Two members of the board of Vancouver’s oldest left-wing party have quit.
Ex-MLA David Chudnovsky and former council candidate Rafael “R J” Aquino resigned from the executive of the Coalition of Progressive Electors, foreshadowing a major confrontation within the storied organization in the lead-up to the 2014 local election.
In the past, the two backed an electoral alliance between COPE and the ruling Vision Vancouver party. They were seen as likely to promote renewed cooperation next year.
However, they are now outnumbered on the board. The current executive is dominated by those who want to sever ties to the developer-friendly Vision and run distinct slates and a separate mayoral candidate.
Although Chudnovsky told the Straight last September that he was “very disappointed” with Vision, he declined to say where COPE should go in the 2014 municipal election.
In a new interview, the former Vancouver NDP MLA asserted that matters relating to COPE’s relationship with Vision were “certainly not at all central” to his decision to leave the COPE board.
“More and more people have been coming to me and saying that they’re no longer comfortable with the direction that COPE has been taking,” Chudnovsky told the Straight by phone Tuesday (October 22).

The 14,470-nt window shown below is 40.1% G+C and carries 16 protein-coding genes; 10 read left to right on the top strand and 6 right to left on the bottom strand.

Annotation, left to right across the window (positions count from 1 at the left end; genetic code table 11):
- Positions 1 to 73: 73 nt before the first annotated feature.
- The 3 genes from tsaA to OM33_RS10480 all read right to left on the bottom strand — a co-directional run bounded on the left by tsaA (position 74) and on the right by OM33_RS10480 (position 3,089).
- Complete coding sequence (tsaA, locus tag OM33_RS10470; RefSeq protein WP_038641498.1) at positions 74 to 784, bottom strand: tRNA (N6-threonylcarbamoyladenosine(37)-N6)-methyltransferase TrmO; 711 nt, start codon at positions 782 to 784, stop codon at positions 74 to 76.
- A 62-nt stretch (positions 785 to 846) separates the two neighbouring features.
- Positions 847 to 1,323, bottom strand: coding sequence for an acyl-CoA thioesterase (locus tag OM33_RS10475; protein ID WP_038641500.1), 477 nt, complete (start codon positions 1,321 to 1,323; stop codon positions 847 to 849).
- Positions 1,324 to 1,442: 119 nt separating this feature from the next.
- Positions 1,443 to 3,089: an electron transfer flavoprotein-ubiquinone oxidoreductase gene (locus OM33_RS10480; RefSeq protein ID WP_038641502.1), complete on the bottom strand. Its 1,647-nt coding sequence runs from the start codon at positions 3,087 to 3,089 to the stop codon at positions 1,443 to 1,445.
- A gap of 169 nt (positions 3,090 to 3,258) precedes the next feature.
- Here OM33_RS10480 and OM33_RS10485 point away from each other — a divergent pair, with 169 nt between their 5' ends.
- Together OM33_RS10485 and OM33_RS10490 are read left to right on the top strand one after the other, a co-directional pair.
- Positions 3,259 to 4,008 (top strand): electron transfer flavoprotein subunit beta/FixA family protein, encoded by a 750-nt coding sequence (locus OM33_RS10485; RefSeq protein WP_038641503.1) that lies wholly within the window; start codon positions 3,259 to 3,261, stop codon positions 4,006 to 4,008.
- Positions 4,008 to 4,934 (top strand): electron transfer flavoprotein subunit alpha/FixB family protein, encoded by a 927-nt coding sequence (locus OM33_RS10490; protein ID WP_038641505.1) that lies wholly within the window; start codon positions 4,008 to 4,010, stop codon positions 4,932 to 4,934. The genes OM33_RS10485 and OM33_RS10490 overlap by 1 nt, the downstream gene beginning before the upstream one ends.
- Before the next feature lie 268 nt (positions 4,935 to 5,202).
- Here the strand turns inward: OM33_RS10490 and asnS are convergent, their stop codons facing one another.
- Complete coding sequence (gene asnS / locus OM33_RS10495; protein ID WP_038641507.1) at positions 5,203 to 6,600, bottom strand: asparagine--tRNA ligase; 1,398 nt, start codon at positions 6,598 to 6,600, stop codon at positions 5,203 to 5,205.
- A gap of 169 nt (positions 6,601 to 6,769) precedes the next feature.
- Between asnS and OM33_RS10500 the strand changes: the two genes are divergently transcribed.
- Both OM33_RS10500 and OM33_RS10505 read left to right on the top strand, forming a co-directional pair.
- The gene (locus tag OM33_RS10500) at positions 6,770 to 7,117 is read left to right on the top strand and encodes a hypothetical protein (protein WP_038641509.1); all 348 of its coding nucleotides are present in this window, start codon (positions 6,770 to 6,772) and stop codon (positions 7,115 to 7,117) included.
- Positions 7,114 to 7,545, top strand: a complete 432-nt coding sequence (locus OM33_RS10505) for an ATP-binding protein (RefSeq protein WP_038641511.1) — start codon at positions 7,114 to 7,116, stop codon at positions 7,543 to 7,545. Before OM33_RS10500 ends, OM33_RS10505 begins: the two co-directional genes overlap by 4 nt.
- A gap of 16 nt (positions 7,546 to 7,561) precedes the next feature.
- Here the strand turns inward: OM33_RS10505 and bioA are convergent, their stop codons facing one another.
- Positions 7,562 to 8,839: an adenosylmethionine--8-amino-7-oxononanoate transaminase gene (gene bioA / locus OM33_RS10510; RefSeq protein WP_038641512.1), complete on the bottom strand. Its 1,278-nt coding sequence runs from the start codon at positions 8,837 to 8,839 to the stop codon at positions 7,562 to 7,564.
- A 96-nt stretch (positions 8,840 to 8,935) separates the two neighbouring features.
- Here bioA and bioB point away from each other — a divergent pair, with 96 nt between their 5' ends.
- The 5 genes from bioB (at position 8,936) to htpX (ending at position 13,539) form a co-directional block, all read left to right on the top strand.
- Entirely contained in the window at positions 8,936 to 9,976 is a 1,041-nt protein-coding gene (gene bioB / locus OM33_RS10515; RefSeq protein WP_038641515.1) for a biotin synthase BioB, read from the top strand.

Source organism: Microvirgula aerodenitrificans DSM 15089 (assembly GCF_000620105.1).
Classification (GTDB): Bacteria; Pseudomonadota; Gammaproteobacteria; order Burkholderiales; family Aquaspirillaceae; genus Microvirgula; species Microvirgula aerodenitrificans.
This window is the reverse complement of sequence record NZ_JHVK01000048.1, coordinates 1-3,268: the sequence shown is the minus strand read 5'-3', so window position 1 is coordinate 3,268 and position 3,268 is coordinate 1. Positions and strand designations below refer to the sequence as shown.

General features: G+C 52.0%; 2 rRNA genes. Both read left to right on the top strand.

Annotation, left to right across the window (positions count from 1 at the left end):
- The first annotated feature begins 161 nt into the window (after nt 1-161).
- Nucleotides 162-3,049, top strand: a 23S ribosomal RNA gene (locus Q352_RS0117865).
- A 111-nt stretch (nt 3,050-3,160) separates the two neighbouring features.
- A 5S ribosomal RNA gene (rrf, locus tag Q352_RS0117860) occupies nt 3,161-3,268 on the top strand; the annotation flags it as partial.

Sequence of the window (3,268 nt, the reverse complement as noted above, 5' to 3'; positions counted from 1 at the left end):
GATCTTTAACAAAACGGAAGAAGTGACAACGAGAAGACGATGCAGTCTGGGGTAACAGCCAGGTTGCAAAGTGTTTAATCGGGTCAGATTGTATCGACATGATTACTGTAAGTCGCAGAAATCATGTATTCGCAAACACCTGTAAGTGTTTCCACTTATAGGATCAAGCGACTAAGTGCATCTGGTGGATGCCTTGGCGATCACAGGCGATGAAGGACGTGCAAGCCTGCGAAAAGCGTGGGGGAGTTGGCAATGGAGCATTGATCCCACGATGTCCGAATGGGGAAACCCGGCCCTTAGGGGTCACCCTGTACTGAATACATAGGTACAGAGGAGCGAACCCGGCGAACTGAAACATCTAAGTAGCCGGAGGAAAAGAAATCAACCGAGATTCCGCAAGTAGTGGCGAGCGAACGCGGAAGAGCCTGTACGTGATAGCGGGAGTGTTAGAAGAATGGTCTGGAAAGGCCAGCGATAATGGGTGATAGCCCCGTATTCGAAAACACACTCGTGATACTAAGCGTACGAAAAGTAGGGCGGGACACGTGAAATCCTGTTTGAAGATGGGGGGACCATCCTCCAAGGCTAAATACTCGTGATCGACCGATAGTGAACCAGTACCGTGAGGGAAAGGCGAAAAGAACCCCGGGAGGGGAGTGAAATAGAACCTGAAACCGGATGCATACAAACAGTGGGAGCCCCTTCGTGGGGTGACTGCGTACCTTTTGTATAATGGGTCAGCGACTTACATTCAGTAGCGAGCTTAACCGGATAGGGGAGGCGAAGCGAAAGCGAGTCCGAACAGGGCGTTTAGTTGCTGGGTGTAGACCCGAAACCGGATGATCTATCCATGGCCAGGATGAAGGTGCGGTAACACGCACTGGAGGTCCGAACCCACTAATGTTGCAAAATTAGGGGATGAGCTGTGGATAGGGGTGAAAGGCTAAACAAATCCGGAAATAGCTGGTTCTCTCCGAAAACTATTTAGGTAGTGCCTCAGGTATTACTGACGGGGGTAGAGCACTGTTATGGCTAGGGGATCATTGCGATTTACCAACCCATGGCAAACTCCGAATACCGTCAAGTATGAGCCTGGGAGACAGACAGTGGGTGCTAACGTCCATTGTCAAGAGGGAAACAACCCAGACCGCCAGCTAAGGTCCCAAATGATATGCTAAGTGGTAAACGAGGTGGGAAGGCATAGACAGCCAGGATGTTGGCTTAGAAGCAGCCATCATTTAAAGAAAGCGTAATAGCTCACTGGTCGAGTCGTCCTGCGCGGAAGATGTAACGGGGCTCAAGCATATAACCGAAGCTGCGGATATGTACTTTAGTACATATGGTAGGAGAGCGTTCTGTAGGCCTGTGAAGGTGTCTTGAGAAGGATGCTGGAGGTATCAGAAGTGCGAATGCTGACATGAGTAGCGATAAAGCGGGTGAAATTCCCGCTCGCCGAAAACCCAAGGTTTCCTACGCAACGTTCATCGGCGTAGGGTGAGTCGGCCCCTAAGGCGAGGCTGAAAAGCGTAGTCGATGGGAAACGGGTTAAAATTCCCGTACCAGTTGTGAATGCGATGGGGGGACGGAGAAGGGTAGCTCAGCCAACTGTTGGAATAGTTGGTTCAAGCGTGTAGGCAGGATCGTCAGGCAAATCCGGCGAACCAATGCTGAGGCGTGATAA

He refused to cite a specific example of the COPE “direction” he referenced, aside from saying that “people are looking for a broad-based, open, welcoming coalition that speaks to the needs of people across the city.” Chudnovsky didn’t rule out the prospect that he and his allies in COPE will try to take back control of the executive at a future general assembly. “I’m talking to a lot of people and looking at options,” he said.
Stuart Parker is among those in the majority of the COPE board who believe that the party should drop its association with Vision. According to him, the twin board resignations are meant to serve one purpose.
“Their departure from the executive does free them up to organize full-time against the incumbent executive,” Parker told the Straight in a phone interview.
He suggested that Chudnovsky and Aquino may try to exploit unresolved disagreements within the anti-Vision block of the COPE board. Parker has been at odds lately with the party’s internal chair, former city councillor Tim Louis.
“It will be very important for the majority in COPE to reach out to the members of the party who are…more moderate in their politics and to be reassured that they remain welcome in the party,” Parker said. “I think that if we’re ineffective in doing that, the rebuilding COPE has done in the past year will be compromised.”